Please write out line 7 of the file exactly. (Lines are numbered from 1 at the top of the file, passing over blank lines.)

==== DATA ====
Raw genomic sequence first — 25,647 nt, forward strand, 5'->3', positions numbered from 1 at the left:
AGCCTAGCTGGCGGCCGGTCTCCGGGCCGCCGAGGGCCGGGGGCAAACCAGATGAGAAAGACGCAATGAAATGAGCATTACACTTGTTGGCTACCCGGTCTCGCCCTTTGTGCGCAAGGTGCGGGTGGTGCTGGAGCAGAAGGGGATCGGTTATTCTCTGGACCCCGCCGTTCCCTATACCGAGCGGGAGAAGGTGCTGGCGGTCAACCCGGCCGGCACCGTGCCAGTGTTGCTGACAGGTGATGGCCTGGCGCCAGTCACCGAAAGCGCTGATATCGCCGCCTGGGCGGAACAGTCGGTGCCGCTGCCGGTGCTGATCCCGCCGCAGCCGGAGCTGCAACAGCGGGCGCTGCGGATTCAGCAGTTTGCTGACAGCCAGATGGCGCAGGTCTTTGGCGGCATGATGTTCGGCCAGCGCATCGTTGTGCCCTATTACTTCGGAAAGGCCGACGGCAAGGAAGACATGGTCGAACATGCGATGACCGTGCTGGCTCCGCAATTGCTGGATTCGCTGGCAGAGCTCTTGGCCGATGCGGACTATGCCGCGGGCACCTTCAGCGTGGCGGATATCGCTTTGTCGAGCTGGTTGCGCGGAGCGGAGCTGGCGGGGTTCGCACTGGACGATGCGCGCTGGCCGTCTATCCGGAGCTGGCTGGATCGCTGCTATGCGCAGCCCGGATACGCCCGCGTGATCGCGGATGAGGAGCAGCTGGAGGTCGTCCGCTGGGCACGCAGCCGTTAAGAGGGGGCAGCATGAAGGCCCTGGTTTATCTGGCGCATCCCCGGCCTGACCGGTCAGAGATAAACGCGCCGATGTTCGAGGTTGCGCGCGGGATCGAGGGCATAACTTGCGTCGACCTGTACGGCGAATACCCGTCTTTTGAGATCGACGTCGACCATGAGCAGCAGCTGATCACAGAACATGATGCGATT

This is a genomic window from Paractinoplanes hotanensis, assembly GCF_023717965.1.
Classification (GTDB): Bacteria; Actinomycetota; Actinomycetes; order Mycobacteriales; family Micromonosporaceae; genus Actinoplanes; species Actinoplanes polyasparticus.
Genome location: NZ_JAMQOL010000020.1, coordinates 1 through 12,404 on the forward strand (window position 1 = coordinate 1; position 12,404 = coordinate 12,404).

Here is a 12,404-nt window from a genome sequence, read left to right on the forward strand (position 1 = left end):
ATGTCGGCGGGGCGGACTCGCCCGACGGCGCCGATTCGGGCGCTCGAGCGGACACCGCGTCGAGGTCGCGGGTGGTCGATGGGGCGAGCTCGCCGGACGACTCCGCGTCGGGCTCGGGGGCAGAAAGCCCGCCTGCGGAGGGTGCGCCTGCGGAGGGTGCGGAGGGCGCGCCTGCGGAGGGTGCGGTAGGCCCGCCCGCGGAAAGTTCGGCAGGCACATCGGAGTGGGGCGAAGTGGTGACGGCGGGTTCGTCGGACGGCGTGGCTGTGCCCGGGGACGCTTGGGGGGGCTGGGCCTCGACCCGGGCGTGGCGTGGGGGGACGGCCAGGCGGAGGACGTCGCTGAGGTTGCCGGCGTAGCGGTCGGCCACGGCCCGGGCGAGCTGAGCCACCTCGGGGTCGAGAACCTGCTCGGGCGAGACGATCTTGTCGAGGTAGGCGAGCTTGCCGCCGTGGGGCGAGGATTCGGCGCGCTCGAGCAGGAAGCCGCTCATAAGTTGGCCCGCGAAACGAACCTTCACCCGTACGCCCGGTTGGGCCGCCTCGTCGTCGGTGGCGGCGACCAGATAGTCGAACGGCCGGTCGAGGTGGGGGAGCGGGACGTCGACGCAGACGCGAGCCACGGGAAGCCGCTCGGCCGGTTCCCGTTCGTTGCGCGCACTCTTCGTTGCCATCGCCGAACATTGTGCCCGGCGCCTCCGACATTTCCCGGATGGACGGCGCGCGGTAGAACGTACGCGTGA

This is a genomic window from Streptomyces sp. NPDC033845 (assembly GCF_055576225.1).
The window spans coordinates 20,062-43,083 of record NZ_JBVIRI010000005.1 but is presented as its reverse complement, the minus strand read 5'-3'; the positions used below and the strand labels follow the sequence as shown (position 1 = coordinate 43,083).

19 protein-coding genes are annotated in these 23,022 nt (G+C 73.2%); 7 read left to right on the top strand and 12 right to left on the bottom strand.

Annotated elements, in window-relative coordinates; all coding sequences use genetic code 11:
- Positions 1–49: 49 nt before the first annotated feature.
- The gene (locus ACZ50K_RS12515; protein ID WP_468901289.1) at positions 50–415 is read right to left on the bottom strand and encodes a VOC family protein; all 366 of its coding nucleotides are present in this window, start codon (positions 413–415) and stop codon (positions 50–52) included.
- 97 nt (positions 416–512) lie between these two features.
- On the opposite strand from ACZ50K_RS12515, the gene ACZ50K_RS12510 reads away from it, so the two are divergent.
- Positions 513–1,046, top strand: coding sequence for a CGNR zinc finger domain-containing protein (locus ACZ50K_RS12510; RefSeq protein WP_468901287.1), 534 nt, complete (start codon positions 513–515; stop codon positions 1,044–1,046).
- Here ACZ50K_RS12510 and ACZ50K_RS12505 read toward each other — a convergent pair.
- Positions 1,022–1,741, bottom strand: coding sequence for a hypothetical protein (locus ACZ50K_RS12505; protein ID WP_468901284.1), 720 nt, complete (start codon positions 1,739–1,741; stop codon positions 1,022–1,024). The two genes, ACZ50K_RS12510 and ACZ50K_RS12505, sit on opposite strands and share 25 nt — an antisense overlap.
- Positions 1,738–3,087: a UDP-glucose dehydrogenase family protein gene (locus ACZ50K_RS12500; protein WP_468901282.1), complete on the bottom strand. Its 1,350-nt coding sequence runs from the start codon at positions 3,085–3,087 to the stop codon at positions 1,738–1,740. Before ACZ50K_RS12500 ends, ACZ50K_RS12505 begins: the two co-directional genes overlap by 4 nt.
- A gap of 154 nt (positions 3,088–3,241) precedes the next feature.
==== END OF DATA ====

ATGTCGGCGGGGCGGACTCGCCCGACGGCGCCGATTCGGGCGCTCGAGCGGACACCGCGTCGAGGTCGCGGGTGGTCGATGGGGCGAGCTCGCCGGACGACTCCGCGTCGGGCTCGGGGGCAGAAAGCCCGCCTGCGGAGGGTGCGCCTGCGGAGGGTGCGGAGGGCGCGCCTGCGGAGGGTGCGGTAGGCCCGCCCGCGGAAAGTTCGGCAGGCACATCGGAGTGGGGCGAAGTGGTGACGGCGGGTTCGTCGGACGGCGTGGCTGTGCCCGGGGACGCTTGGGGGGGCTGGGCCTCGACCCGGGCGTGGCGTGGGGGGACGGCCAGGCGGAGGACGTCGCTGAGGTTGCCGGCGTAGCGGTCGGCCACGGCCCGGGCGAGCTGAGCCACCTCGGGGTCGAGAACCTGCTCGGGCGAGACGATCTTGTCGAGGTAGGCGAGCTTGCCGCCGTGGGGCGAGGATTCGGCGCGCTCGAGCAGGAAGCCGCTCATAAGTTGGCCCGCGAAACGAACCTTCACCCGTACGCCCGGTTGGGCCGCCTCGTCGTCGGTGGCGGCGACCAGATAGTCGAACGGCCGGTCGAGGTGGGGGAGCGGGACGTCGACGCAGACGCGAGCCACGGGAAGCCGCTCGGCCGGTTCCCGTTCGTTGCGCGCACTCTTCGTTGCCATCGCCGAACATTGTGCCCGGCGCCTCCGACATTTCCCGGATGGACGGCGCGCGGTAGAACGTACGCGTGA